Enjoy the day-to-day adventures of an Occupational Therapist in training!

WOW!!! What a great second day at Dream Riders (DR).I was less nervous today than I was on Monday; however, I felt a bit nervous when I first got to the barn.. but it quickly went away. I shocked myself with how confident I felt about my ability to do all that was asked of me today. I wasn’t shy nor did I ask as many questions-I just jumped in and helped out wherever I was needed! This farm mentality is already starting to get to me, I see 🙂

When I arrived, the rider that I would be working with for the evening was already in the waiting area with her riding helmet on and a big smile spread wide across her face; clearly she was more ready than I was to start the first lesson of the evening. She introduced herself to me as Mary (riders’ names have been changed for confidentiality reasons). When I told her that I would try my hardest to remember that, she retorted that I could call her “Majestic Diamond” if that would be easier to remember…. Right, I’ll try even harder to remember that! Thank you, Majestic Diamond for that reminder that it’s all relative!  Needless to say, I’ll be using Mary’s amusing pseudonym when I reference her in future blog posts.

Today’s lesson plan was the same as Monday’s (the Postman activity, if you’ll recall), but the riders were different and the type of instruction that Majestic Diamond needed was far different from the instruction that Zac required. Unlike Zac, Majestic Diamond had her speech and was able to communicate herself fairly well. She was born with Cerebral Palsy and is extremely high functioning.  I learned today that I can quickly adapt my instruction style and my level of attention given to the rider to meet the needs of the rider (patient) that I am working with. This is a huge part of being an Occupational therapist, and I am so thankful that I am able to practice skills like this early on!  I had to also adjust my methods of praise because people who have Autism do not respond to all types of praise methods positively, nor do people with Cerebral Palsy. Since she was much more high functioning than my rider on Monday, I had to pay attention to her riding style and praise her on her good techniques, rather than being able to grab letters off of a pole. Verbal praises seemed to work best for Majestic Diamond. Majestic Diamond had trouble with her balance on horseback and had difficulty keeping track of the order of the obstacles that we needed to go through in order to “get the letters”… and successfully complete the lesson. There were numerous times that we as a rider/side walker team had to go back and retry a certain obstacle. I was really surprised by my patience level- I just made suggestions on how we might correctly accomplish the task and asked her to try again. When one rides a horse, it is always important (and good form) to keep one’s heels down in order to maintain proper balance and correct posture… it becomes essential  for rider’s who struggle with balance issues to keep their heels down so that they do not fall off! I must have said “heels down” a thousand times, and thought it at least a thousand more times. Slowly but surely we got through the lesson with relatively little anxiety from AJ (our horse),rider, and side walker (that’s me). Thank goodness!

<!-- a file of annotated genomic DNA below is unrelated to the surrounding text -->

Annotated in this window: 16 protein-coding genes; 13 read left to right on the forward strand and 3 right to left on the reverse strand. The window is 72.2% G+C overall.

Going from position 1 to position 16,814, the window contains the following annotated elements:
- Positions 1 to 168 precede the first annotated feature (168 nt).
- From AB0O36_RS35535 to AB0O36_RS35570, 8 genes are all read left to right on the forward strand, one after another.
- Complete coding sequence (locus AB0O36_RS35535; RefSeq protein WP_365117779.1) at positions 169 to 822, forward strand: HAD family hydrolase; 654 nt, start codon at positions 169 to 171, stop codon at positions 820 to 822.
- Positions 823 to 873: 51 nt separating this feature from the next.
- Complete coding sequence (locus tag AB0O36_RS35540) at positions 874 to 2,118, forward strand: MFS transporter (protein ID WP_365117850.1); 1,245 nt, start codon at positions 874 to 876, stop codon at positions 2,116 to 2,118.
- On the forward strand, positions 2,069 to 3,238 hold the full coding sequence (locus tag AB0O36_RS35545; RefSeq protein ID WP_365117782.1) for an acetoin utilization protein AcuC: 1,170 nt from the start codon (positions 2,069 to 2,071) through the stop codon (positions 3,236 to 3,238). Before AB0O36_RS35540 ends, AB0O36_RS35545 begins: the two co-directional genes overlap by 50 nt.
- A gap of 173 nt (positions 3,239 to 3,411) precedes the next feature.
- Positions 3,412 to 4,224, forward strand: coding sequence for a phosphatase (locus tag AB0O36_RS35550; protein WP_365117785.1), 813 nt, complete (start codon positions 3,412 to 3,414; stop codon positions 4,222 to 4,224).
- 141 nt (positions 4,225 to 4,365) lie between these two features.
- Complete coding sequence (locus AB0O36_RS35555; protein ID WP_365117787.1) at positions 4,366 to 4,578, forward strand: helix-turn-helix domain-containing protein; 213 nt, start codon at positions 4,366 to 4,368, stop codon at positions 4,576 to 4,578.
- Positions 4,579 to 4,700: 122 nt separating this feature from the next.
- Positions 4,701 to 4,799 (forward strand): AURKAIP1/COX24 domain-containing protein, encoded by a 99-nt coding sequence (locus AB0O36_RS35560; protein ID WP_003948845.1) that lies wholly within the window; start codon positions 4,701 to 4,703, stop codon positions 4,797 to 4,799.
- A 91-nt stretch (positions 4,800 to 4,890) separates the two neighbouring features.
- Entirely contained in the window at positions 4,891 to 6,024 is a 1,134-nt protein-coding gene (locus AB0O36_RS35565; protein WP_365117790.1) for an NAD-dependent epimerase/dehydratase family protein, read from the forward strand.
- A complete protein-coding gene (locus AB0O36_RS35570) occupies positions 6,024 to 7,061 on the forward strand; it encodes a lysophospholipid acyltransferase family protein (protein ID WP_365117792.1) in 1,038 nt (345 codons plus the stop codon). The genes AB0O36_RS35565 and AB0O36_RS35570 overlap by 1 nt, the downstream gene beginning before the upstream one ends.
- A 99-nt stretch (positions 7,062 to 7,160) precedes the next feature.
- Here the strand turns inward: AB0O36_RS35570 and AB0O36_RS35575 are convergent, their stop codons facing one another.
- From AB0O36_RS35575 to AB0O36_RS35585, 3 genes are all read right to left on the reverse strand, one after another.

I am so pleased at how quickly I am adapting to my roles at the barn and how comfortable I am getting with giving my rider instructions! I’m even gaining more confidence in interacting with other riders before lessons.  I can’t wait to see what next week has in store for me! Keep reading 🙂

Hours at Barn:

2/6/14 4:45-7pm

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